Chas Newby, an English rock bassist and brief member of the Beatles in the early 1960s, died May 22 at 81.

Friends and members of the Liverpool rock scene confirmed Newby’s death, with many remembering him as “the first left-handed bass guitarist in the Beatles.” Paul McCartney became the second when he eventually moved over to bass. Newby’s cause of death was not immediately disclosed.

“Both Pete and I and the whole Best family absolutely [devastated] to hear the very sad news with regards to one of the families closest friends Chas Newby passing last night,” Roag Best, younger brother of former Beatles drummer Pete Best, wrote on his Facebook account on May 23.

“Many of you will know him for playing bass guitar for both The Beatles and The Quarrymen, but to us he was laid back Chas with the big smile,” Best continued. “We’ll truly miss him. Forever in our thoughts. God bless you Chas x.”

The Cavern Club, a Liverpool venue that hosted some of the Beatles’ early shows, also mourned Newby’s death “with great sadness.”

When the Beatles called his name in 1960, Newby was in the middle of his second year at St. Helens College, where he was studying chemistry and chemical engineering. The band was touring in Germany and was in need of a bassist after George Harrison had been deported for performing at clubs while underage, according to a 2020 Rock & Roll Globe interview with Newby during which the rocker recalled his days with the Beatles. He said he turned them down, not wanting to give up his studies.


However, when the Beatles returned to England later that year, Newby answered the call. Strapped with a right-handed bass upside down, the left-handed Newby played four gigs with the Beatles during what many consider the beginning of “Beatlemania.”

With clubs such as the Casbah advertising them as “direct from Hamburg,” the Beatles drew large crowds, Newby recalled. During their infamous 1960 show at Litherland Town Hall, the Beatles, with Newby onstage, broke decorum at the venue, which typically required dress codes, such as ties for men.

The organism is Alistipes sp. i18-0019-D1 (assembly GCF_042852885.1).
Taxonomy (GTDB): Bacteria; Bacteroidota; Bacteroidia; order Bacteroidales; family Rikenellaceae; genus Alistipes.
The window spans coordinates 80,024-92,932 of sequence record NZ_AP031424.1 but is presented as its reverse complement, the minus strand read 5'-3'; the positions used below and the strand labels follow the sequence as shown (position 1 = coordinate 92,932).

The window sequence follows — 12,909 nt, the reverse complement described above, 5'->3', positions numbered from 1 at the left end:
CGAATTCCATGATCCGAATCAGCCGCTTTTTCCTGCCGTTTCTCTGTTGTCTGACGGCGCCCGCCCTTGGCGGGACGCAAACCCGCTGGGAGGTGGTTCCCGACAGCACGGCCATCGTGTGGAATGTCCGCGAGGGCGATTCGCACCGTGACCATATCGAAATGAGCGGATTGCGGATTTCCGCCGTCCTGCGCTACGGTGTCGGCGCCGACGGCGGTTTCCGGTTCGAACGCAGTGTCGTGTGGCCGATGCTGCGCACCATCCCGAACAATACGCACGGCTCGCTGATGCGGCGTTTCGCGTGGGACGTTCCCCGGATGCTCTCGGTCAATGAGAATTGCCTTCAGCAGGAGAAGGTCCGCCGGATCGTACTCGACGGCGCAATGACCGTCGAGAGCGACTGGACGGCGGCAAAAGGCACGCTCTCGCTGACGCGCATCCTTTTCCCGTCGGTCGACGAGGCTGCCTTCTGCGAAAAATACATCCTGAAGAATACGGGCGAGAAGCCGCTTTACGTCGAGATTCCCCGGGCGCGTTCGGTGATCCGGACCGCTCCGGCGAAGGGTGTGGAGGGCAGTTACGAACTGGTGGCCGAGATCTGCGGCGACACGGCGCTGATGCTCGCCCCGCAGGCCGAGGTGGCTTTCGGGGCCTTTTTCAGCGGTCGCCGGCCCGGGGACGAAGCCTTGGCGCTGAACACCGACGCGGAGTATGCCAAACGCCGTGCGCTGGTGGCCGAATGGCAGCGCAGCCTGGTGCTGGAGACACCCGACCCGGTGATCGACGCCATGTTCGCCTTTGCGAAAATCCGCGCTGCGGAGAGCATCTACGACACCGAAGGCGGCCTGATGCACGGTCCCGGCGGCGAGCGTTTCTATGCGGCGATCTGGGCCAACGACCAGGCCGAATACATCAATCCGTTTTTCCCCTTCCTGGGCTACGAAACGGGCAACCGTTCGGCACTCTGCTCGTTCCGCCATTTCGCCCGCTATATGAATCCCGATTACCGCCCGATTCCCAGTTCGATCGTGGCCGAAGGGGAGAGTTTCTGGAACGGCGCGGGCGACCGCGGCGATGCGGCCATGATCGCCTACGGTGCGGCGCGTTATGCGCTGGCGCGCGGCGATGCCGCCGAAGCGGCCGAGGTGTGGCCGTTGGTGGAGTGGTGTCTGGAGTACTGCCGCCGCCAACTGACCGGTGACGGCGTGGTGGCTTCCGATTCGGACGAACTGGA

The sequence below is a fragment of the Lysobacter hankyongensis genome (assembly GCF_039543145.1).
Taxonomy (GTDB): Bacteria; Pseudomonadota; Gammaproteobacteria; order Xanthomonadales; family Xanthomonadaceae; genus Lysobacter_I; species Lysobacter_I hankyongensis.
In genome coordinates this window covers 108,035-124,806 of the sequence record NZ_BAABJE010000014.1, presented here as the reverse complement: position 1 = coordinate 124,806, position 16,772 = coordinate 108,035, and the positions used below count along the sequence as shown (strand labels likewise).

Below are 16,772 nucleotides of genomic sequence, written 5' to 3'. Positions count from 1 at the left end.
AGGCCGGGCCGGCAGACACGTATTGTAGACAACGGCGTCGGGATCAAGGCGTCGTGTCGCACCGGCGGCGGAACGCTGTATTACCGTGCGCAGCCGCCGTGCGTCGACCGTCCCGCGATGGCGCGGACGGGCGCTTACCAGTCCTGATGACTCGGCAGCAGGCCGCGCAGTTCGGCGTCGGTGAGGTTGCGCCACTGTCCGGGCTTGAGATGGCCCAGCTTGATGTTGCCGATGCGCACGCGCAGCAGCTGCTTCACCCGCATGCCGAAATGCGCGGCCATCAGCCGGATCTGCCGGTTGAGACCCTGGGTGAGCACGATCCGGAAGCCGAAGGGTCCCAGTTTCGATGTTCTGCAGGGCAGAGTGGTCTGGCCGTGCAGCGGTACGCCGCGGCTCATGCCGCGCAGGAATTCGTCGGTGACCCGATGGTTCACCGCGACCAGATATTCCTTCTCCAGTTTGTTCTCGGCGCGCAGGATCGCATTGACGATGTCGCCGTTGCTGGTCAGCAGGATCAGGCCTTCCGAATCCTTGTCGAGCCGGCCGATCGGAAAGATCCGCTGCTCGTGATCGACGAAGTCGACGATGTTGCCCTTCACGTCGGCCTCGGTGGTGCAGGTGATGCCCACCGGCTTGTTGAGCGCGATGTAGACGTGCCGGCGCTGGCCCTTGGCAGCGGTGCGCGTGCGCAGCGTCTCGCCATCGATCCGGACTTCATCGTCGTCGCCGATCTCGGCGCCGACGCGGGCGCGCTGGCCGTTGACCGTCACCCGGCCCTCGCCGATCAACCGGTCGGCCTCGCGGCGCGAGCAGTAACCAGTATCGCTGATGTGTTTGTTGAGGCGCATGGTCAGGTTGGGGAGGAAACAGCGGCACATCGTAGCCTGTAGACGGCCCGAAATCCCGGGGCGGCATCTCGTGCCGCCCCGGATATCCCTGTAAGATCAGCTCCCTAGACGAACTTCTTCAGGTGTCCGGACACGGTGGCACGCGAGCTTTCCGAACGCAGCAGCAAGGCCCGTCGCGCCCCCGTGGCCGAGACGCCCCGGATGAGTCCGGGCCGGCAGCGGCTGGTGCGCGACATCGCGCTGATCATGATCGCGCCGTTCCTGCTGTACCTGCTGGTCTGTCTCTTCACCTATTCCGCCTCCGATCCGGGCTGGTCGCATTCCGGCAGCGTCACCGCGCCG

“To suddenly hear this sound come from the stage which was very loud, but to see people in jeans, leather jackets and the confidence and performance they actually put on, everybody rushed to the front of stage,” Dave Forshaw, a promoter at the Liverpool club, recalled in an interview with Brightmoon Liverpool.

“They were not prepared for the power of the band, no doubt gained from long hours on stage in Germany,” Newby said, remembering those early Beatles gigs. “Everybody knew right away how much better they were.”

A New Year’s show that year would be Newby’s last with the Beatles, as he would return to college. “On the 4th of January 1961, I was back at my desk in college, and my career as a rocker was over,” Newby said.

Although Newby gained fame from his early performances, much of his life was spent working as an engineer until 1990 and later a math teacher until 1998.


“To me then, it was just four gigs with a different band,” Newby told Birmingham Mail in 2012. “Music was never going to be a living for me.”

“All of us at that time were thinking what we were going to do with our lives, some doing teaching, or science, or whatever,” Newby continued. “I wanted to do chemistry. John, Paul and George, they just wanted to be musicians.”

Even so, Newby would remain attached to music. He told Rock & Roll Globe that he had joined a men’s choir that sang at prestigious venues, such as the Royal Albert Hall and Symphony Hall in Birmingham. After his retirement from teaching, Newby would also play gigs with his original band the Blackjacks, which had formed in the 1950s, as well as the Quarrymen, John Lennon’s band that had birthed the Beatles.

With the Quarrymen, Newby traveled throughout Europe and Mexico, performing old rock and doo-wop hits of the 1950s, “the music that influenced” the Beatles and that era of Liverpool rock.

As recently as 2019, Newby, by then in his late 70s, could be seen in Mexico City, rocking the bass line and humming backup to a cover of the Del-Vikings 1957 doo-wop song, “Come Go with Me.”

“I am constantly amazed that people attend Beatles festivals to see four old-age pensioners performing the music of our youth,” Newby told Rock & Roll Globe. “So far we have avoided banging into the microphone stands with our Zimmer frames.”

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